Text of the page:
Description[edit | edit source]
Lauzoril stood about 5 ft 9 in (1.8 m) and weighed around roughly 145 lb (65.8 kg). They had blond hair with grey streaks and green eyes. By the time he was in his late 40's he was still considered by others to have a rather handsome and distinguished appearance.
Personality[edit | edit source]
Laurozil was always very charming to anyone he talks to. Even when he seemed to be about to order one's immediate execution, he was charming. People he had ordered slain in their presence went to the executioner smiling. He was very fond of creating sentient, enchanted weapons that would be loyal to him and sow discord among his enemies.
Possessions[edit | edit source]
Lauzoril was known to possess a carpet of flying, the whip variant of an ebon lash, a Ring of protection +4, and a stone horse figurine of wondrous power. Though his most unique possessions ere a sentient, wavy-bladed dagger known as Shazzelurt and a sentient steel scimitar known as Shazzellim.
Shazzelurt could detect magic within a 10 feet (3 meters) radius, locate objects within a 12 feet (3.7 meters) radius, and heal its wielder once per day. When unsheathed it could also read magic and detect secret doors within a 5 feet (1.5 meters) radius at the wielder's will. Any bard that was struck by the blade was likely to disintegrate. In addition to all these magical effects, Shazzelurt was capable of speaking in Common, Gnoll, and the Thayan dialect.
History[edit | edit source]
Lauzoril was not known outside of Thay as a Zulkir, however his position as a leader of the Imperialist party had garnered the attention of the Harpers and in turn attracted Lauzoril to them. Lauzoril had no liking for the meddling Harpers and spent much of his time scheming to destroy them.
One of his schemes to destroy the Harpers led him to to create the weapon Shazzellim. So pleased was Lauzoril with the weapon that he soon after went on to make another sentient weapon, the dagger Shazzelurt. He sent Shazzelim with the then-captain of the Thayan gaurds, Ahlzul, to slay the prominent Harper ranger Dove Falconhand. However, Ahlzul mistakenly slayed the knight Jasilmer and was cut down in turn. In the years that followed the scimitar would change hands many times.
In the mid-14th century DR, Lauzoril opposed the more blunt approach to conquest his allies were taking — the invasion of neighboring lands — and often sought to undermine their plans. This was because he felt that their approach to conquest would serve only to paint Thay as a serious threat to outside organizations like the Harpers, who would then in turn try to make conceited efforts to destroy them.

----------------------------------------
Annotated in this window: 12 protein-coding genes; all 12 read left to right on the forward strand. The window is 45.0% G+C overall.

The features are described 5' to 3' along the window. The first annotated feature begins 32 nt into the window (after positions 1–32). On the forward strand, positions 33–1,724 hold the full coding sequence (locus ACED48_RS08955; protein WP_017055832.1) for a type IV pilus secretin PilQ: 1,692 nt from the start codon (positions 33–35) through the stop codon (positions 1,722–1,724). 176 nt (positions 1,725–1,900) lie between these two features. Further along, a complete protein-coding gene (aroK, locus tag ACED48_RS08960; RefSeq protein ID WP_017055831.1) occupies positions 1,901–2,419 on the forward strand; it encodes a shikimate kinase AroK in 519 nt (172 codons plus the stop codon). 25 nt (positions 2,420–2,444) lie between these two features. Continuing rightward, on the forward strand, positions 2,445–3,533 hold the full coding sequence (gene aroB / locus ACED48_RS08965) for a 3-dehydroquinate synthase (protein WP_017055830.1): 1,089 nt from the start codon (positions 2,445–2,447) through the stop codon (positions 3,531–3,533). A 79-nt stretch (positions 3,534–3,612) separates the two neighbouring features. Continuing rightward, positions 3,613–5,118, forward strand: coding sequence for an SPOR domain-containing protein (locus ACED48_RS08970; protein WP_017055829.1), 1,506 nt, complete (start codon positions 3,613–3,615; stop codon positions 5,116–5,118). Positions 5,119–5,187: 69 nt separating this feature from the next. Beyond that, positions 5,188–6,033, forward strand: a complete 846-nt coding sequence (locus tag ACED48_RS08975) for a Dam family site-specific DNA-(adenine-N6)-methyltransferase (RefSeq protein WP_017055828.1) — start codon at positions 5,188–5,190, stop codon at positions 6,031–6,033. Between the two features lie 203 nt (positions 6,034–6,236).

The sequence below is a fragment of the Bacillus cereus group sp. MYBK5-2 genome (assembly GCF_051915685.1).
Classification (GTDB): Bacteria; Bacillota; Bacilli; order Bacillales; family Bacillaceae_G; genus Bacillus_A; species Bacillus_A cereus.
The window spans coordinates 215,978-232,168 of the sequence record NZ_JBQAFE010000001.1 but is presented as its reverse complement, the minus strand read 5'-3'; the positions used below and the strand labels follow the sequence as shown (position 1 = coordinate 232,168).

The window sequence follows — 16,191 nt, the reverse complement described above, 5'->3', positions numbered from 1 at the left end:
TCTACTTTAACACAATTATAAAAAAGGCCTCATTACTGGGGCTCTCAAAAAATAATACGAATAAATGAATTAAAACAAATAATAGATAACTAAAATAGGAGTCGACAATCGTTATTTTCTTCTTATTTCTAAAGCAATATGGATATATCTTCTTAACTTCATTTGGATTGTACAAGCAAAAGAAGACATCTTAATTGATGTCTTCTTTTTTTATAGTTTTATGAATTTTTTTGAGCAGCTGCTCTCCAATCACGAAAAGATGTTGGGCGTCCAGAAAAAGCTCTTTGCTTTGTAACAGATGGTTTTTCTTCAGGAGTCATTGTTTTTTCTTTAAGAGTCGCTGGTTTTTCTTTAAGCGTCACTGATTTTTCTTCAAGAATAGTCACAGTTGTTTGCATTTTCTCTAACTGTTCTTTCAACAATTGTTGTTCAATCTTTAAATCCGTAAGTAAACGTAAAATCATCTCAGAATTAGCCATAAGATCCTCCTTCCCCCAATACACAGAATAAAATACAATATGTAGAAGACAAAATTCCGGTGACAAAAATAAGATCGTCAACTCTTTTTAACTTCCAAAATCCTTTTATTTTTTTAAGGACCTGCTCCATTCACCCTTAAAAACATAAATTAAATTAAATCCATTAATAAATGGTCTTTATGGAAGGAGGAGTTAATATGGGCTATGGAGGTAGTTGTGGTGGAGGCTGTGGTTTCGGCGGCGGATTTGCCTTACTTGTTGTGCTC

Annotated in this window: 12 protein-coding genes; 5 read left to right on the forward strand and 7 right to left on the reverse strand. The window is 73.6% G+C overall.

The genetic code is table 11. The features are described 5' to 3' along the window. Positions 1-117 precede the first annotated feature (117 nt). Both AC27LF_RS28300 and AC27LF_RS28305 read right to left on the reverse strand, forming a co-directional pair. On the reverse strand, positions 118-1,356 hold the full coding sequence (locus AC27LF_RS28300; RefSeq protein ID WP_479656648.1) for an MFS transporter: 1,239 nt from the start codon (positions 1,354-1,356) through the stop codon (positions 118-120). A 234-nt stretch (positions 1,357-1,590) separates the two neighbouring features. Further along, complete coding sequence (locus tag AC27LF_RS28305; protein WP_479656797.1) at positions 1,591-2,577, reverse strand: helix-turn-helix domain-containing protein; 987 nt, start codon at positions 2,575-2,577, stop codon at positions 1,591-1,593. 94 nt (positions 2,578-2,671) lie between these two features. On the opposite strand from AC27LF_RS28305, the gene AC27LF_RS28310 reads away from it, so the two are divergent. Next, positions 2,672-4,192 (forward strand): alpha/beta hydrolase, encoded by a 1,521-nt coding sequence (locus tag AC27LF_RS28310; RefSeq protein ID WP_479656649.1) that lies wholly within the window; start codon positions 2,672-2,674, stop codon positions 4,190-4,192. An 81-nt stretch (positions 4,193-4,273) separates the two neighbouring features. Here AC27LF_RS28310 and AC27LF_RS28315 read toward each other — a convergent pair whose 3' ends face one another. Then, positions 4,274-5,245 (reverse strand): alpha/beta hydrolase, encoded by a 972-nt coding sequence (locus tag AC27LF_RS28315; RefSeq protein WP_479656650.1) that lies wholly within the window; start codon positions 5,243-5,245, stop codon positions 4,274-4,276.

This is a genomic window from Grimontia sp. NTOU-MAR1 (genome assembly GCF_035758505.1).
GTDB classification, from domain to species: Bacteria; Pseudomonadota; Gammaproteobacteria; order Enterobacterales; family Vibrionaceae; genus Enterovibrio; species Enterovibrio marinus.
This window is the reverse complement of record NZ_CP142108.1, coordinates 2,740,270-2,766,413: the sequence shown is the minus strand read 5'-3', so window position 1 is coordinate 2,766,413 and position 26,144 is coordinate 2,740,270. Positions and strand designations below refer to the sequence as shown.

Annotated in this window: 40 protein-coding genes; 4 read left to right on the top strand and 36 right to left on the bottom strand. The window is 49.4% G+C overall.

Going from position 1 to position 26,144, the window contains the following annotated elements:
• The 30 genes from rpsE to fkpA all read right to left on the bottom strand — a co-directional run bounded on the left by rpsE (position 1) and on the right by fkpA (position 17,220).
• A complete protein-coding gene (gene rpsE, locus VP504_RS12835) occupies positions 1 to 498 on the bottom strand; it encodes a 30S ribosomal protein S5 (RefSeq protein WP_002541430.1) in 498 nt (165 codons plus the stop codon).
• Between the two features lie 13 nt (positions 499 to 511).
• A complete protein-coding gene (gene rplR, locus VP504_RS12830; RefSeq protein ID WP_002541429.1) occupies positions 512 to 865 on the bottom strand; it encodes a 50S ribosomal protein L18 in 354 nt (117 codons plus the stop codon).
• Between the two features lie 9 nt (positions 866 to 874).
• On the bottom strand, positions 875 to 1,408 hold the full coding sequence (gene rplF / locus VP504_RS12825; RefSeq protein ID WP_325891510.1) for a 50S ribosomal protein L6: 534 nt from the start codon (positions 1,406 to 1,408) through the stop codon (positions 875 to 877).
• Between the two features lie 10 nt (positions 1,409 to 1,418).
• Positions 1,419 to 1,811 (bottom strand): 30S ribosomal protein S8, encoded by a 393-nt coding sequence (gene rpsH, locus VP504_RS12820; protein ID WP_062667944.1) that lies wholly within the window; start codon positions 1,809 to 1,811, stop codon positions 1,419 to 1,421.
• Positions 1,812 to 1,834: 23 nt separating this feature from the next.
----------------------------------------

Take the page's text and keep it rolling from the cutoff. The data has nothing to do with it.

His own master plan for conquering the rest of the Realms during that period was to assassinate the rulers and major players of other lands. Once the followers of those assassinated were uncertain and demoralized, he planned to make his move.
By 1372 DR, Lauzoril had yet to sponsor any Thayan enclave. Around that time he was considering a number of difference by which to sabotage or spread rumors about them in order to hamper their effiency, as he wanted to avoid any one faction from gaining too much power.
Relationships[edit | edit source]
Lauzoril openly opposed the ruler of Szass Tam. He actively sought some magical means by which he could wrest control away from the lich. Another zulkir, Nevron, was allied with him in this endeavor.
He held great indifference towards Thayan enclaves, mainly because they rarely offered the sort of magic he was interested in. Despite his hatred of them, Lauzoril had a healthy respect for the Harpers in regards to what they were capable of accomplishing.
Appendix[edit | edit source]
References[edit | edit source]
- Steve Perrin (1988). Dreams of the Red Wizards. (TSR, Inc), p. 54. ISBN 0-88038-615-0.
- Dale Donovan (July 1998). Villains' Lorebook. (TSR, Inc), p. 120. ISBN 0-7869-1236-7.
- Ed Greenwood, Sean K. Reynolds, Skip Williams, Rob Heinsoo (June 2001). Forgotten Realms Campaign Setting 3rd edition. (Wizards of the Coast), p. 278. ISBN 0-7869-1836-5.
- Sean K. Reynolds, Jason Carl (November 2001). Lords of Darkness. (Wizards of the Coast), p. 57. ISBN 0-7869-1989-2.
- Ed Greenwood, Steve Perrin (1988). The Magister (sourcebook). (TSR, Inc), pp. 58–59. ISBN 0-88038-564-2.